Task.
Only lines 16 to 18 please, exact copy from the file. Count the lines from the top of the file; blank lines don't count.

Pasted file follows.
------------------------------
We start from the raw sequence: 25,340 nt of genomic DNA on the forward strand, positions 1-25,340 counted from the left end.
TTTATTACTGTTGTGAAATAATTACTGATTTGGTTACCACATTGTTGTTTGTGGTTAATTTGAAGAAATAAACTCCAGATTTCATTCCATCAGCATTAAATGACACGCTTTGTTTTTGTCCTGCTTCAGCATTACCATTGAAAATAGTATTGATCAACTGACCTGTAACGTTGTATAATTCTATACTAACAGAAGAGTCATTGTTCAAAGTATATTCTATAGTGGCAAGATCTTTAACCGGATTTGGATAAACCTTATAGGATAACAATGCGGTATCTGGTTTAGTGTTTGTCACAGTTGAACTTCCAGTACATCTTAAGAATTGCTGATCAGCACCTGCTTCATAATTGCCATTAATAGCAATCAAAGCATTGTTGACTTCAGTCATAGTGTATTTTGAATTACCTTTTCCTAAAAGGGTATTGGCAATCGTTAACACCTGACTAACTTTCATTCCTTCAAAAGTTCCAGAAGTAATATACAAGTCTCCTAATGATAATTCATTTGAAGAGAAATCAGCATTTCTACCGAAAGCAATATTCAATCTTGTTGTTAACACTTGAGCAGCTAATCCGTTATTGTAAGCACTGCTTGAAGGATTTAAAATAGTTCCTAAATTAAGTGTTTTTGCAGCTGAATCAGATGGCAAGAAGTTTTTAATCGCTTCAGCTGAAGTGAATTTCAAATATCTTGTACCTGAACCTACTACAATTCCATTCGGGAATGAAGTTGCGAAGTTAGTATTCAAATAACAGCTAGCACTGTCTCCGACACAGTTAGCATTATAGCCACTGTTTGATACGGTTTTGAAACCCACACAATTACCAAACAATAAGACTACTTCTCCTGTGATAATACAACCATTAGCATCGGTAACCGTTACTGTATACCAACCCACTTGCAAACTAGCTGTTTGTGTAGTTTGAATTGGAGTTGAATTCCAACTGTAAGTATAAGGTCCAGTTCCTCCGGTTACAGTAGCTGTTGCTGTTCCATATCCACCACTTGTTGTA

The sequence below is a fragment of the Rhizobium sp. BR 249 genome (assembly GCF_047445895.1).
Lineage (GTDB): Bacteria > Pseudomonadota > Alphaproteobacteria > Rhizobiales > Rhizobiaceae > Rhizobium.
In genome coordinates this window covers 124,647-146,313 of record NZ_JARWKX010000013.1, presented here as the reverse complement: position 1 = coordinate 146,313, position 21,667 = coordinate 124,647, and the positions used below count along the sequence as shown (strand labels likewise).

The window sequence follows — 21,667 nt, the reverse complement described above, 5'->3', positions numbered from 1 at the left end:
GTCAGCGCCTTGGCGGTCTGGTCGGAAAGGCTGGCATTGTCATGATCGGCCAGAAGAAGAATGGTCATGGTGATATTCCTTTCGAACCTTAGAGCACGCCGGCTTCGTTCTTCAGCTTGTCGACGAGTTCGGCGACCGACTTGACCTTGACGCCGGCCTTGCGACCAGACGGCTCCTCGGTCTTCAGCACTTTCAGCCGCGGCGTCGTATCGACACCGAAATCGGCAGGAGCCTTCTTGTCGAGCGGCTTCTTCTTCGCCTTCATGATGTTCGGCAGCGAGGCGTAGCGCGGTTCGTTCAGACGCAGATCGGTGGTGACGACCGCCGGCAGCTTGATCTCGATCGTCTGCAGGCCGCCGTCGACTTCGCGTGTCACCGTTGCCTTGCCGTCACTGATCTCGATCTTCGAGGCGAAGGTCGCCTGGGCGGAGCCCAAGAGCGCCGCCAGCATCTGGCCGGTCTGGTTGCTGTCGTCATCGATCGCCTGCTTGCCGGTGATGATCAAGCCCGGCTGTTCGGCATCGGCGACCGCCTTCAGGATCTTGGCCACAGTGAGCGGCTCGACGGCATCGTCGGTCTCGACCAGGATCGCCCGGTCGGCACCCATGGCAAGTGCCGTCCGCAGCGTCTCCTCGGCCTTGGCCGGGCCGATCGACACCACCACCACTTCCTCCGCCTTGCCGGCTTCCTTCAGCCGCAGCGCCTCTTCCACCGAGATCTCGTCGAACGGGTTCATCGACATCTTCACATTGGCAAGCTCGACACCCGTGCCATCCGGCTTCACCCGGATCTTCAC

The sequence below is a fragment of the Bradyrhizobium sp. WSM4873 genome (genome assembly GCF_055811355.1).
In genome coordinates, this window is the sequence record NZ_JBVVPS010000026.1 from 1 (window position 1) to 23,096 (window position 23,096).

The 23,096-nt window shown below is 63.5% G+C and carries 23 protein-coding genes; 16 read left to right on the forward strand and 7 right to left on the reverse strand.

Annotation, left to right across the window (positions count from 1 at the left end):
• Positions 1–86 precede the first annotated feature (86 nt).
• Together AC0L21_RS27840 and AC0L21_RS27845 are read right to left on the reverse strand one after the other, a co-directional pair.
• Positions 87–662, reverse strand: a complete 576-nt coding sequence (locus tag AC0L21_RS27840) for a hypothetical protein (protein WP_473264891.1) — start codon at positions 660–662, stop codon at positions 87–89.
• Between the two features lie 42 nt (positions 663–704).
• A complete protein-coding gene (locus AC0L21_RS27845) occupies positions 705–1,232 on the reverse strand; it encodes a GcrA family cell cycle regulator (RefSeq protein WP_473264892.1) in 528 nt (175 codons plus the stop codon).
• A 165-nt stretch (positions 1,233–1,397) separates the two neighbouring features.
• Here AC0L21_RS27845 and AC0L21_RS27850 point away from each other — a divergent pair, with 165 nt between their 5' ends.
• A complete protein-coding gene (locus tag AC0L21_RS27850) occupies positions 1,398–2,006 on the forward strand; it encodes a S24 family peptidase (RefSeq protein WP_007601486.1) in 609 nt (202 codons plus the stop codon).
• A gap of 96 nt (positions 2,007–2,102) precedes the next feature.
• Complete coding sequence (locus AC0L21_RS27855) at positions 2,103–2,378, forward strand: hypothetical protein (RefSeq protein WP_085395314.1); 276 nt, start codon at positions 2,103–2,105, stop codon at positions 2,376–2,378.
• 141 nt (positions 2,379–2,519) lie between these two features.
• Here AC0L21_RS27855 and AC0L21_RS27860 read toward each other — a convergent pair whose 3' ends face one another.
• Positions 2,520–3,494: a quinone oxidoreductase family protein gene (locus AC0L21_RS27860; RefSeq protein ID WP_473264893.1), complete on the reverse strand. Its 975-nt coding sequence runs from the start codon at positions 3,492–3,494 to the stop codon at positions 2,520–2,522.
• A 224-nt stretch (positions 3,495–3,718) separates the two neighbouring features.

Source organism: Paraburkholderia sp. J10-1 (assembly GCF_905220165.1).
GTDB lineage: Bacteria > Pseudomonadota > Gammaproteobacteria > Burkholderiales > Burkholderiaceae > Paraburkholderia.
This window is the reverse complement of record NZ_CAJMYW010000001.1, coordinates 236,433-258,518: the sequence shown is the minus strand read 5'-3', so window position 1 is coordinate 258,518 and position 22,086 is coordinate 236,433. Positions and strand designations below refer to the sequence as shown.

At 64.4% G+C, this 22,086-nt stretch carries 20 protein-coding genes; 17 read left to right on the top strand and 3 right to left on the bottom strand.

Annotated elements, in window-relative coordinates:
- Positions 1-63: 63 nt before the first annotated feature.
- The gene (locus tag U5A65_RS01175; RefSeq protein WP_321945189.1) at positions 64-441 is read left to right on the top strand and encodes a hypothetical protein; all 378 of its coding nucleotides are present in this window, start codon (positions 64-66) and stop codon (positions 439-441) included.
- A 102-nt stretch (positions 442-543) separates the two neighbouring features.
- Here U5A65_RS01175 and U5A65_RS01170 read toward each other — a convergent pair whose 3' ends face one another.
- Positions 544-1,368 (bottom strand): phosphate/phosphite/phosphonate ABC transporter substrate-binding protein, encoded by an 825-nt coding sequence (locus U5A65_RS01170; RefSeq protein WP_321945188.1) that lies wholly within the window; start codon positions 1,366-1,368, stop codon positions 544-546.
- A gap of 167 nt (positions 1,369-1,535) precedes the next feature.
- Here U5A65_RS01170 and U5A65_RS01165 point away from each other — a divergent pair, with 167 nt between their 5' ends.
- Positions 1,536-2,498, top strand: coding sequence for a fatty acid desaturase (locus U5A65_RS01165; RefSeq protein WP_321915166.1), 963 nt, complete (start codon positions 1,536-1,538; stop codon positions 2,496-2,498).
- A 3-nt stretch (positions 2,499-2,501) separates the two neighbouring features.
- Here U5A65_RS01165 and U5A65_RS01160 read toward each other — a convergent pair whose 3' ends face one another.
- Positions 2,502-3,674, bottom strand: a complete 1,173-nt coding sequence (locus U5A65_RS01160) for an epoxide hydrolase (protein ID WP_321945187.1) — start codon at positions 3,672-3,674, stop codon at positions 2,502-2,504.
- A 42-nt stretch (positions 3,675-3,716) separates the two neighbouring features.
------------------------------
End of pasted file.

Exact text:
• A complete protein-coding gene (locus AC0L21_RS27845) occupies positions 705–1,232 on the reverse strand; it encodes a GcrA family cell cycle regulator (RefSeq protein WP_473264892.1) in 528 nt (175 codons plus the stop codon).
• A 165-nt stretch (positions 1,233–1,397) separates the two neighbouring features.
• Here AC0L21_RS27845 and AC0L21_RS27850 point away from each other — a divergent pair, with 165 nt between their 5' ends.